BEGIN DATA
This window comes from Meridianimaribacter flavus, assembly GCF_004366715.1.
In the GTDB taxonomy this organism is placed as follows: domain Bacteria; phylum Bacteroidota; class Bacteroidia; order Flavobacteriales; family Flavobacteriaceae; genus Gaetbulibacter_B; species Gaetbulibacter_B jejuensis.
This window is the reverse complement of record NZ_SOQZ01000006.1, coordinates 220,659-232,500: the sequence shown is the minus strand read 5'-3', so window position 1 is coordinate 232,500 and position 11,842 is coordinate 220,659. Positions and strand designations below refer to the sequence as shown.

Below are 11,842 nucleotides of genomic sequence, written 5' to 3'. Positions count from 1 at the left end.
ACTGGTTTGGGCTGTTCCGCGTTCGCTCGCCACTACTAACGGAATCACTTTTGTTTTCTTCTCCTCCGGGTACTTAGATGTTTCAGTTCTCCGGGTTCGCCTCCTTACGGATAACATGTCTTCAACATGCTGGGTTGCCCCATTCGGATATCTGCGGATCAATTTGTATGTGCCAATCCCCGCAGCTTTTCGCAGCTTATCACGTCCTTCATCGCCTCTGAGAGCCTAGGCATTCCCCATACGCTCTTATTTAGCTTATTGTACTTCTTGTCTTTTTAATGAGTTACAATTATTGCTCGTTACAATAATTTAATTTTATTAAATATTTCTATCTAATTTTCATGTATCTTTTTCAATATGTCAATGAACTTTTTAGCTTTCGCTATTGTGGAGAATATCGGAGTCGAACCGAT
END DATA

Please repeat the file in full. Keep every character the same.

This window comes from Meridianimaribacter flavus, assembly GCF_004366715.1.
In the GTDB taxonomy this organism is placed as follows: domain Bacteria; phylum Bacteroidota; class Bacteroidia; order Flavobacteriales; family Flavobacteriaceae; genus Gaetbulibacter_B; species Gaetbulibacter_B jejuensis.
This window is the reverse complement of record NZ_SOQZ01000006.1, coordinates 220,659-232,500: the sequence shown is the minus strand read 5'-3', so window position 1 is coordinate 232,500 and position 11,842 is coordinate 220,659. Positions and strand designations below refer to the sequence as shown.

Below are 11,842 nucleotides of genomic sequence, written 5' to 3'. Positions count from 1 at the left end.
ACTGGTTTGGGCTGTTCCGCGTTCGCTCGCCACTACTAACGGAATCACTTTTGTTTTCTTCTCCTCCGGGTACTTAGATGTTTCAGTTCTCCGGGTTCGCCTCCTTACGGATAACATGTCTTCAACATGCTGGGTTGCCCCATTCGGATATCTGCGGATCAATTTGTATGTGCCAATCCCCGCAGCTTTTCGCAGCTTATCACGTCCTTCATCGCCTCTGAGAGCCTAGGCATTCCCCATACGCTCTTATTTAGCTTATTGTACTTCTTGTCTTTTTAATGAGTTACAATTATTGCTCGTTACAATAATTTAATTTTATTAAATATTTCTATCTAATTTTCATGTATCTTTTTCAATATGTCAATGAACTTTTTAGCTTTCGCTATTGTGGAGAATATCGGAGTCGAACCGAT